Antenna Gain

Newer amateur radio operators may read or hear some discussion of antenna gain.  The gist of it usually involves how much stronger signals are with a particular type of antenna.

This concept of antenna gain can be confusing or misleading to new hams because it sort of suggests that some antennas actually amplify received or transmitted RF signals.  Not so.

Like the decibel (dB) antenna ‘gain’ is always relative.  So when we speak of antenna gain it refers to a performance improvement compared to a different type of antenna.

More commonly, gain is used to compare highly directional antennas (beams, dishes) to monopoles or dipoles.


While antenna gain usually emphasizes directivity it may also be used to compare two similar types with different characteristics, as efficiency is another contributing factor.  For example, we can observe and measure the relative gain of a stubby “rubber duck” handheld radio antenna (pathetic) vs. a 5/8-wave whip (much better) even though they are both vertical monopoles with the same directivity.

The two types of antennas usually referenced against are isotropic and the simple dipole.  When measuring performance of other antennas, they will often be compared to one of these two.


If the gain impovement is relative to the theoretical isotropic antenna, the units should specify the gain as dBi.  If measured against a dipole antenna, the gain should indicate dBd.  Any other comparisons should mention the reference antenna in the text.

Some good references for antenna gain are given below: Continue reading

dB, or not dB…

…what was the question?

Whether ’tis nobler in the mind to understand dB or just plod along wondering what the heck other hams, publications and spec sheets are talking about is up to you.  With all due respect to Shakespeare’s Hamlet, decibels (dB) are a frequent subject in ham radio.  All three US license class exams have questions involving dB in their pools.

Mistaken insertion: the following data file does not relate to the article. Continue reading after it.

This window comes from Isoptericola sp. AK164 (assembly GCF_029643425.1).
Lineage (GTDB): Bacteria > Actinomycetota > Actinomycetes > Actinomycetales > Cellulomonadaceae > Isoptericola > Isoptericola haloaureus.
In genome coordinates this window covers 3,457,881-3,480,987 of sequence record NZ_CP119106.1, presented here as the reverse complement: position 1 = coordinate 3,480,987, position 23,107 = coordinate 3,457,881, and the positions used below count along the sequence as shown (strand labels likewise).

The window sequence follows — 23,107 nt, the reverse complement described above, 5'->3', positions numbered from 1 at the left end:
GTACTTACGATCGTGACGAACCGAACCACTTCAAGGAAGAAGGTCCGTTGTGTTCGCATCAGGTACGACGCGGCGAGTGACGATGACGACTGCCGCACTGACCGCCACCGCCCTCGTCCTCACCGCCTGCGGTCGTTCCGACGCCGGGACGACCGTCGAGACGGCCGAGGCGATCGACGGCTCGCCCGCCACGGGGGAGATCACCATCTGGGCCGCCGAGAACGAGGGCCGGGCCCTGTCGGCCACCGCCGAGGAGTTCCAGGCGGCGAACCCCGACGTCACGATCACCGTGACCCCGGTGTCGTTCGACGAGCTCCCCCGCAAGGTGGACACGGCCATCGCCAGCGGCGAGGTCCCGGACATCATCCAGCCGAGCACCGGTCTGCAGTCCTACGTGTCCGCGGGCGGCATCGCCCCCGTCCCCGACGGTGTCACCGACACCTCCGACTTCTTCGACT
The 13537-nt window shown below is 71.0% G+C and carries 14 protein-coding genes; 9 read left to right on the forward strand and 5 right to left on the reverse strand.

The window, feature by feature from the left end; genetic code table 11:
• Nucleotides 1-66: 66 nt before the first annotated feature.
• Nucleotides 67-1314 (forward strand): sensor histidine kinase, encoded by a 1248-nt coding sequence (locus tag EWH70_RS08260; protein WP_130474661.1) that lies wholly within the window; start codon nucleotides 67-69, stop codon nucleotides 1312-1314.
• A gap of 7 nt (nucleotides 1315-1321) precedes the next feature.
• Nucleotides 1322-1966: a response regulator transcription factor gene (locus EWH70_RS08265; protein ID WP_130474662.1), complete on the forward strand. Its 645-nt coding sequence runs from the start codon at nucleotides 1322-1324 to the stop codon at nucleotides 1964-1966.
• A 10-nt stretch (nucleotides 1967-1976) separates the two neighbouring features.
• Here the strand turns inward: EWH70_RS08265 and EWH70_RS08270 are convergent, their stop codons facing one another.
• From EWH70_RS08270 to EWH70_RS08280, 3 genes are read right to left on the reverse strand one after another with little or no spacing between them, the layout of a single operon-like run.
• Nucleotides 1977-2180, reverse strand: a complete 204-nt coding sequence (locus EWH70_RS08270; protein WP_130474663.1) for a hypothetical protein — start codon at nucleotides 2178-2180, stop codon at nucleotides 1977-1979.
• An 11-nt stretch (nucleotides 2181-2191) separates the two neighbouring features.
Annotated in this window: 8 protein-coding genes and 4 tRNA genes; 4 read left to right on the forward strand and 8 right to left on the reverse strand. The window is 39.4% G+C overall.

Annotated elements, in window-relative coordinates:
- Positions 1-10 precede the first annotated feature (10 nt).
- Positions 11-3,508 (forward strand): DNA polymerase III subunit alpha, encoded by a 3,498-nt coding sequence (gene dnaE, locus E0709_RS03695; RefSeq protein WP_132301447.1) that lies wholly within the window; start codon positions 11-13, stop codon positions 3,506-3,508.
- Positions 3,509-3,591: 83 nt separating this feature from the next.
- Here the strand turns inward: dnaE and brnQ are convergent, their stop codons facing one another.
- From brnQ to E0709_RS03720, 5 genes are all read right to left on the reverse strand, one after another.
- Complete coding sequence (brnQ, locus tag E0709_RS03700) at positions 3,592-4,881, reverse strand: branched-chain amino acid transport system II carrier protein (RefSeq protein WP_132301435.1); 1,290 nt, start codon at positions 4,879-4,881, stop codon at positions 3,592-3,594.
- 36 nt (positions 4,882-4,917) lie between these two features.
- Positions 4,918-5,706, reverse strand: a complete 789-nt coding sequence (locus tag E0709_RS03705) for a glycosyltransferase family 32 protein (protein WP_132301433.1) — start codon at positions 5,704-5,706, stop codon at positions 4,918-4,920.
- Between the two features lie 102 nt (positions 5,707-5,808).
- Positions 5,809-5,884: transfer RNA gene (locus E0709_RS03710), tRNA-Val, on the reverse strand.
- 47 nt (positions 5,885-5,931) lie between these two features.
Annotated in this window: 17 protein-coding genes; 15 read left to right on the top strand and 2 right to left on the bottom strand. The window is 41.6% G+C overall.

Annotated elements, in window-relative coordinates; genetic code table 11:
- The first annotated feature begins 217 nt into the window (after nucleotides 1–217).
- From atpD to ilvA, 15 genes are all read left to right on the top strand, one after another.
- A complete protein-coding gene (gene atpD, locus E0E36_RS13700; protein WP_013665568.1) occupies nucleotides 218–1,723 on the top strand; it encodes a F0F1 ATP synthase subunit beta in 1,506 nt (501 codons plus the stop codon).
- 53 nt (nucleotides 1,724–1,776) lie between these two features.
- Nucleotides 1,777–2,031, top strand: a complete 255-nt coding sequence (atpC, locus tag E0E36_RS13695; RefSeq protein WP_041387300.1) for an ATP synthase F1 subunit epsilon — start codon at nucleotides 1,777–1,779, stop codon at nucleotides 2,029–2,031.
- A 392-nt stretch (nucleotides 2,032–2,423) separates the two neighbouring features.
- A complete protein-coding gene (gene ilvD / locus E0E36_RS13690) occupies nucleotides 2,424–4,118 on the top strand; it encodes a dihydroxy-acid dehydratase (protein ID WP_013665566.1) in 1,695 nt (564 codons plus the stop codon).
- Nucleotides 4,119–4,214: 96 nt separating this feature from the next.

Hams new and old don’t have to be technical experts but all should at least be familiar with the decibel.  To that end we will give a simplified explanation here.

Decibels (dB) are a convenient and standardized way of measuring a change or difference between two conditions.  In audio,  radio work and electronics in general, we are often dealing with very large or very small numbers and the difference between them can be many digits long.  To make the numbers more manageable, expressing ratios of large and small values is better done using a non-linear logarithmic scale.  Logarithms are based on orders of magnitude (10,100,1000,10000… and 1/10, 1/100, 1/1000, 1/10000…).

The human ear responds to sound logarithmically so decibels are a natural fit to measuring sound levels.  Similarly, radio work behaves non-linearly in some ways so the logarithmic approach works well here.  We’re stuck with dBs, like it or not.  In amateur radio the dB is commonly used in context of amplification, feedline loss, antenna gain, filter bandwidth and RF signal strength.

Technically the decibel is a ratio between one state and another; it’s not an absolute measurement, it’s relative.  Always ask, dB relative to what?, because this is a ctitical factor.

More practically it often comes down to the amount of amplification or attenuation.  In amateur radio it almost always involves power changes so we will focus on this aspect.  Decibels can also apply to other units such as voltage but this gets a little more complicated and not as widely used in ham radio.

A power ratio is simply comparing two Continue reading